About

Hi, I’m Daniel Mettler (Twitter profile, Xing profile, LinkedIn profile, Facebook profile), a Swiss MSc. CS/IT living in Zurich, Switzerland. Originally, this page used to be a simple changelog (hence its name), allowing visitors to keep track of version changes in released software and other news on the web site. Later it grew into a “true” personal weblog, first served by Movabletype, later by WordPress (till today).

To get an idea of the topics this blog is about, please take a look at the categories list and the tag cloud on the right. The main focus is on blogging about computer science, IT and technology, particularly related to open source software, Linux and Mac OS X.

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2 Replies to “About”

  1. Hi Daniel-

    I read your post from August of 2014 where you created a t-prot package for Homebrew. I have used your example and done this as well, but t-prot will not run on my MacBook (OSX Yosemite) as it fails with:

    Can't locate Locale/gettext.pm in @INC (you may need to install the Locale::gettext module) (@INC contains: /Library/Perl/5.18/darwin-thread-multi-2level /Library/Perl/5.18 /Network/Library/Perl/5.18/darwin-thread-multi-2level /Network/Library/Perl/5.18 /Library/Perl/Updates/5.18.2 /System/Library/Perl/5.18/darwin-thread-multi-2level /System/Library/Perl/5.18 /System/Library/Perl/Extras/5.18/darwin-thread-multi-2level /System/Library/Perl/Extras/5.18 .) at /usr/local/bin/t-prot line 1147

    Did you have to install a different version of Perl on your Mac to get this to work or some other library?

    Thanks.

    1. Hi Trey

      I did some tests on my development MBP with Mac OS X Yosemite. According to t-prot’s source code, it requires the Locale::gettext Perl module at runtime if you use t-prot with mutt and either have set any of your system’s locale environment variables (LC_ALL or LC_MESSAGES or LANG -> check the output of “set”) to any other value than “” (empty, i.e. none of the variables is set), “C” or “POSIX” or if you explicitly set any divergent locale using t-prot’s –locale= command line option.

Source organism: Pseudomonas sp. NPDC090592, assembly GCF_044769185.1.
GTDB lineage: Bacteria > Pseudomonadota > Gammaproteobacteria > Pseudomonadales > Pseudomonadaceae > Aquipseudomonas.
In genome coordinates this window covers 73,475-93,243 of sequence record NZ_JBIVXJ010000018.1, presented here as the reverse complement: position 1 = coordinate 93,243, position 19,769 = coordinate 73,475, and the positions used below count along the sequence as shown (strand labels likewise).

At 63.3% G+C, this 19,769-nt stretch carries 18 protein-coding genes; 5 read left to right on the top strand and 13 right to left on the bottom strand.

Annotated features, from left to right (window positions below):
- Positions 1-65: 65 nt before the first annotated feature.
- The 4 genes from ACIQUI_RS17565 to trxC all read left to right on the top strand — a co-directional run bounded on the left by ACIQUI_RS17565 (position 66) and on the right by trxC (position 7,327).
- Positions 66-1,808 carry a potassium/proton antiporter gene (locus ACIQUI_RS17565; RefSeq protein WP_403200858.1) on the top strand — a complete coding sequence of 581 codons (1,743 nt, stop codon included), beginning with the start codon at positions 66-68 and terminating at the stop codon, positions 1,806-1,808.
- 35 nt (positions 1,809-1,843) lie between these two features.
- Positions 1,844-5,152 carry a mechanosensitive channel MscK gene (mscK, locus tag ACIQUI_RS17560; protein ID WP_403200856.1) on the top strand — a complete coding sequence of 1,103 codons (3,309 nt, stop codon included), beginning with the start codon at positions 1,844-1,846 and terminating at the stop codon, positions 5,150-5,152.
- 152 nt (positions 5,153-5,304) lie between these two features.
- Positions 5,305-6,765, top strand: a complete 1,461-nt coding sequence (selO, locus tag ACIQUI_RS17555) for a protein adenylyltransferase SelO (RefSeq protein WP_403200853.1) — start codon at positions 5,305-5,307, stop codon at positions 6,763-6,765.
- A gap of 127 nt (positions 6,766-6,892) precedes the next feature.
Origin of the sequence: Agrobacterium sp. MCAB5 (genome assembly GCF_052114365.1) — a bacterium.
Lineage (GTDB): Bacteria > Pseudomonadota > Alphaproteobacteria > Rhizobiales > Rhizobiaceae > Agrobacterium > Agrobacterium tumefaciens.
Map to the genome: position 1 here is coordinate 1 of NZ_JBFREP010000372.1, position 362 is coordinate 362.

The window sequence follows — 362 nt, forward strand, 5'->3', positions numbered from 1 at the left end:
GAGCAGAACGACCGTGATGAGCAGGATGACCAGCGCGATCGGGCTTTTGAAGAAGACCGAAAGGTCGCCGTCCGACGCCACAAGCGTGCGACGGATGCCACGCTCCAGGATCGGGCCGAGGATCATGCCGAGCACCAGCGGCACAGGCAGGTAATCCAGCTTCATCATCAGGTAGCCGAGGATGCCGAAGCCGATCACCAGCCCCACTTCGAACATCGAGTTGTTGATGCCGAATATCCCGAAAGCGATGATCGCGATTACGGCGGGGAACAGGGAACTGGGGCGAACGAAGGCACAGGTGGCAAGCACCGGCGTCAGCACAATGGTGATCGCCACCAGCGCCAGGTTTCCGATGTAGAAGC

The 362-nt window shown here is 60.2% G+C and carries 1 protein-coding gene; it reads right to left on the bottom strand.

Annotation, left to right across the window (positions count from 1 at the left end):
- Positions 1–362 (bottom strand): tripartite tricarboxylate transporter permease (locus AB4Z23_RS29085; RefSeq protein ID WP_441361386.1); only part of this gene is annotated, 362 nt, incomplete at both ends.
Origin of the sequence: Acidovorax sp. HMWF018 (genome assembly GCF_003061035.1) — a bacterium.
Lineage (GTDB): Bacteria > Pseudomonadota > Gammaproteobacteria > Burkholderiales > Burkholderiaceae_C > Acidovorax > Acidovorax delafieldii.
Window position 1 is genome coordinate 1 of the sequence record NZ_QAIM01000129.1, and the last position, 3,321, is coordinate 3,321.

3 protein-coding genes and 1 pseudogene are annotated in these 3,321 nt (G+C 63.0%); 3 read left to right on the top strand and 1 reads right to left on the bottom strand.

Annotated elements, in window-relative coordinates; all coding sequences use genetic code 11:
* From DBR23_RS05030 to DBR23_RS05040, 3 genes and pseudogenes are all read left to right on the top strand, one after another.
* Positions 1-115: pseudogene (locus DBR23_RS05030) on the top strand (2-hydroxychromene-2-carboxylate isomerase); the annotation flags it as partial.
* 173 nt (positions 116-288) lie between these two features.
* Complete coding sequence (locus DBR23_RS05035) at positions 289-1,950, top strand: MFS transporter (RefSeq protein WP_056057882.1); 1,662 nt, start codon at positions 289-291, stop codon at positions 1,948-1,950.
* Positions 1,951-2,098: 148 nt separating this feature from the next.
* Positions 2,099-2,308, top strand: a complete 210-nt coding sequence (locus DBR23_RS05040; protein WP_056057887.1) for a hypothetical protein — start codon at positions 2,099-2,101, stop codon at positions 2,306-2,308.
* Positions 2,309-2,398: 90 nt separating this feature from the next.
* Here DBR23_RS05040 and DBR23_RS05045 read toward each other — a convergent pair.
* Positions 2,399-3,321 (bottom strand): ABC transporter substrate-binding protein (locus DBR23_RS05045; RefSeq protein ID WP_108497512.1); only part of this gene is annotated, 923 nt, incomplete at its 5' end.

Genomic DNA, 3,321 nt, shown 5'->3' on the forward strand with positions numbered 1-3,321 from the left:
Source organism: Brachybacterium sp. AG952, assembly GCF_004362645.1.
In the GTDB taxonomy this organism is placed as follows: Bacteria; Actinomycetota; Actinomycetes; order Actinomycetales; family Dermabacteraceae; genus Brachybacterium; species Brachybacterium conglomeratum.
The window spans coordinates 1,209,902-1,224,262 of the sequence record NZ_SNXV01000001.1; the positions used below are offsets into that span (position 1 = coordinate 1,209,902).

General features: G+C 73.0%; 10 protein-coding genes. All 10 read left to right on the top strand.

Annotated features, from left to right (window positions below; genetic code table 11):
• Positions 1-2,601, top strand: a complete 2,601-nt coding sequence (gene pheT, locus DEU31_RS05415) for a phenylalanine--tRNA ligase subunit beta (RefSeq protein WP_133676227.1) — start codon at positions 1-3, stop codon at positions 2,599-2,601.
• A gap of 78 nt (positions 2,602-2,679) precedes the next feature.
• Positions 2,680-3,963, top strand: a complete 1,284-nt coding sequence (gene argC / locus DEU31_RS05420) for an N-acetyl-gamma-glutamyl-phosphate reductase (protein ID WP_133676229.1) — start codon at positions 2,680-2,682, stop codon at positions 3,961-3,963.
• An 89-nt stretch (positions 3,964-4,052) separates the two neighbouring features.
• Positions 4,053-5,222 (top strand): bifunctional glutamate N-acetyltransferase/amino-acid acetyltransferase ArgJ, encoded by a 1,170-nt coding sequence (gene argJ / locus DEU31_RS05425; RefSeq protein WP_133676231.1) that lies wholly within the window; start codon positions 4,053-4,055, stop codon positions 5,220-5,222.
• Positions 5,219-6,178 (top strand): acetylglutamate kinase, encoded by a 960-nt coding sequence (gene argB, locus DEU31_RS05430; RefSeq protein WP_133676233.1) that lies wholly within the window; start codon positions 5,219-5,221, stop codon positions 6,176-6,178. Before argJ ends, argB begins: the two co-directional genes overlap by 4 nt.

..
      --locale=LOCALE internationalization; currently only used with -Mmutt
      ..
      my $locale = $ENV{'LC_ALL'}?$ENV{'LC_ALL'}:
      ($ENV{'LC_MESSAGES'}?$ENV{'LC_MESSAGES'}:$ENV{'LANG'});
      ..
      if (!Getopt::Long::GetOptions(
      ..
      'locale=s' => \$locale,
      ..
      if ($mua eq 'mutt' || $mua eq 'mutt-kz') {
      if (defined $locale &&
      $locale ne '' && $locale ne 'C' && $locale ne 'POSIX') {
      eval { require Locale::gettext; };
      ..

      As a workaround for your issue, you could thus try using the following line:

      set display_filter="t-prot -cemt -M=mutt --locale=C"

      instead of

      set display_filter="t-prot -cemt -M=mutt"

      in your .muttrc.

      I use the Perl version shipped with Yosemite (same as you) and though it doesn’t come with GNU gettext, it comes with the BSD gettext tools pre-installed, which should be just fine for t-prot.

      So, if you don’t see any of the following files on your system:

      /usr/bin/xgettext.pl
      /usr/bin/xgettext5.16.pl
      /usr/bin/xgettext5.18.pl

      Something might be messed up with your Yosemite’s Perl i.e. its BSD gettext tools. Or maybe you installed Homebrew’s GNU gettext system-wide (which is not the default – by default, it’s keg-only) on top of Yosemite’s BSD gettext, which can cause problems. In that case, you could try uninstalling Homebrew’s gettext

      $ brew uninstall gettext

      and remove any broken links in /usr/local/bin that still point to the deinstalled GNU gettext.

      P.S. I hope you don’t mind if I move these comments to the original post later.

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